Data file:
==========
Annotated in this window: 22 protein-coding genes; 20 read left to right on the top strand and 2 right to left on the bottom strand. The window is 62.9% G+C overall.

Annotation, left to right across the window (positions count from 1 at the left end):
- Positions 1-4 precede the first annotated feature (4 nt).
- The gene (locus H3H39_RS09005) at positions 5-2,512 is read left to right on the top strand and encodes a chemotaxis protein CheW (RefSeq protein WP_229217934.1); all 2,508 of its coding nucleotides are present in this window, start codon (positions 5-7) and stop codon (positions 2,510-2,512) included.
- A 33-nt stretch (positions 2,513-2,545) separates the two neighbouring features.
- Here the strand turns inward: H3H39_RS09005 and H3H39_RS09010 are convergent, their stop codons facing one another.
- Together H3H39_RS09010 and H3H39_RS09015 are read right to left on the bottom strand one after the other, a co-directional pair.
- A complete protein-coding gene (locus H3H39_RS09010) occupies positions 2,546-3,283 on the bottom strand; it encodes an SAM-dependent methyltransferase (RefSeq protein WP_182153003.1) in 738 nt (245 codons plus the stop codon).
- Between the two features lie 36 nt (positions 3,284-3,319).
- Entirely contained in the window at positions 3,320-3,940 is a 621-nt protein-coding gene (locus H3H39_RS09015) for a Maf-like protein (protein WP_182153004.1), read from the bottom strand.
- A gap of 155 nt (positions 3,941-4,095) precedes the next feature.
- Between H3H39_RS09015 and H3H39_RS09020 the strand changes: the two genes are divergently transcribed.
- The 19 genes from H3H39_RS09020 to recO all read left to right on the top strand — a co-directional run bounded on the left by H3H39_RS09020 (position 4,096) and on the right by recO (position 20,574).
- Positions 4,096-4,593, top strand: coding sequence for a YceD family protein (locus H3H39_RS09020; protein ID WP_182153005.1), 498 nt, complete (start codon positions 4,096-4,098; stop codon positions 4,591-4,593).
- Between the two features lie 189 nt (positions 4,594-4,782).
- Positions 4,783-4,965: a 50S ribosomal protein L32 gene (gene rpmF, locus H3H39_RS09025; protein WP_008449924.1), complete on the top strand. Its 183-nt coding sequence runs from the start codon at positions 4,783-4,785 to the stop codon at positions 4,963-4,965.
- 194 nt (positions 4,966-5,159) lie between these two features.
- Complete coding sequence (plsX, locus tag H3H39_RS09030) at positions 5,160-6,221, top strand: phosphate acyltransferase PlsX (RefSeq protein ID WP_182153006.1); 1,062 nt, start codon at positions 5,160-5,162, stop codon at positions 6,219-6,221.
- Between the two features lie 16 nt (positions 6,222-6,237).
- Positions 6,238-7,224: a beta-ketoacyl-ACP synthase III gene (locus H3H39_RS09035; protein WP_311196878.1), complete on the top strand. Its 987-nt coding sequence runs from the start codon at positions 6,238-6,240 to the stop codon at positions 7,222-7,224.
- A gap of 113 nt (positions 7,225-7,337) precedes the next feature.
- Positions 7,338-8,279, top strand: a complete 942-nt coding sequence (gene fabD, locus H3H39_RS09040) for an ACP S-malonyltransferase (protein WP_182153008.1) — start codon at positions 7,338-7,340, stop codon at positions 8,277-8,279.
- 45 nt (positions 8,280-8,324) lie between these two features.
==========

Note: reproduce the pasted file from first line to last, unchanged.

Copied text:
Annotated in this window: 22 protein-coding genes; 20 read left to right on the top strand and 2 right to left on the bottom strand. The window is 62.9% G+C overall.

Annotation, left to right across the window (positions count from 1 at the left end):
- Positions 1-4 precede the first annotated feature (4 nt).
- The gene (locus H3H39_RS09005) at positions 5-2,512 is read left to right on the top strand and encodes a chemotaxis protein CheW (RefSeq protein WP_229217934.1); all 2,508 of its coding nucleotides are present in this window, start codon (positions 5-7) and stop codon (positions 2,510-2,512) included.
- A 33-nt stretch (positions 2,513-2,545) separates the two neighbouring features.
- Here the strand turns inward: H3H39_RS09005 and H3H39_RS09010 are convergent, their stop codons facing one another.
- Together H3H39_RS09010 and H3H39_RS09015 are read right to left on the bottom strand one after the other, a co-directional pair.
- A complete protein-coding gene (locus H3H39_RS09010) occupies positions 2,546-3,283 on the bottom strand; it encodes an SAM-dependent methyltransferase (RefSeq protein WP_182153003.1) in 738 nt (245 codons plus the stop codon).
- Between the two features lie 36 nt (positions 3,284-3,319).
- Entirely contained in the window at positions 3,320-3,940 is a 621-nt protein-coding gene (locus H3H39_RS09015) for a Maf-like protein (protein WP_182153004.1), read from the bottom strand.
- A gap of 155 nt (positions 3,941-4,095) precedes the next feature.
- Between H3H39_RS09015 and H3H39_RS09020 the strand changes: the two genes are divergently transcribed.
- The 19 genes from H3H39_RS09020 to recO all read left to right on the top strand — a co-directional run bounded on the left by H3H39_RS09020 (position 4,096) and on the right by recO (position 20,574).
- Positions 4,096-4,593, top strand: coding sequence for a YceD family protein (locus H3H39_RS09020; protein ID WP_182153005.1), 498 nt, complete (start codon positions 4,096-4,098; stop codon positions 4,591-4,593).
- Between the two features lie 189 nt (positions 4,594-4,782).
- Positions 4,783-4,965: a 50S ribosomal protein L32 gene (gene rpmF, locus H3H39_RS09025; protein WP_008449924.1), complete on the top strand. Its 183-nt coding sequence runs from the start codon at positions 4,783-4,785 to the stop codon at positions 4,963-4,965.
- 194 nt (positions 4,966-5,159) lie between these two features.
- Complete coding sequence (plsX, locus tag H3H39_RS09030) at positions 5,160-6,221, top strand: phosphate acyltransferase PlsX (RefSeq protein ID WP_182153006.1); 1,062 nt, start codon at positions 5,160-5,162, stop codon at positions 6,219-6,221.
- Between the two features lie 16 nt (positions 6,222-6,237).
- Positions 6,238-7,224: a beta-ketoacyl-ACP synthase III gene (locus H3H39_RS09035; protein WP_311196878.1), complete on the top strand. Its 987-nt coding sequence runs from the start codon at positions 6,238-6,240 to the stop codon at positions 7,222-7,224.
- A gap of 113 nt (positions 7,225-7,337) precedes the next feature.
- Positions 7,338-8,279, top strand: a complete 942-nt coding sequence (gene fabD, locus H3H39_RS09040) for an ACP S-malonyltransferase (protein WP_182153008.1) — start codon at positions 7,338-7,340, stop codon at positions 8,277-8,279.
- 45 nt (positions 8,280-8,324) lie between these two features.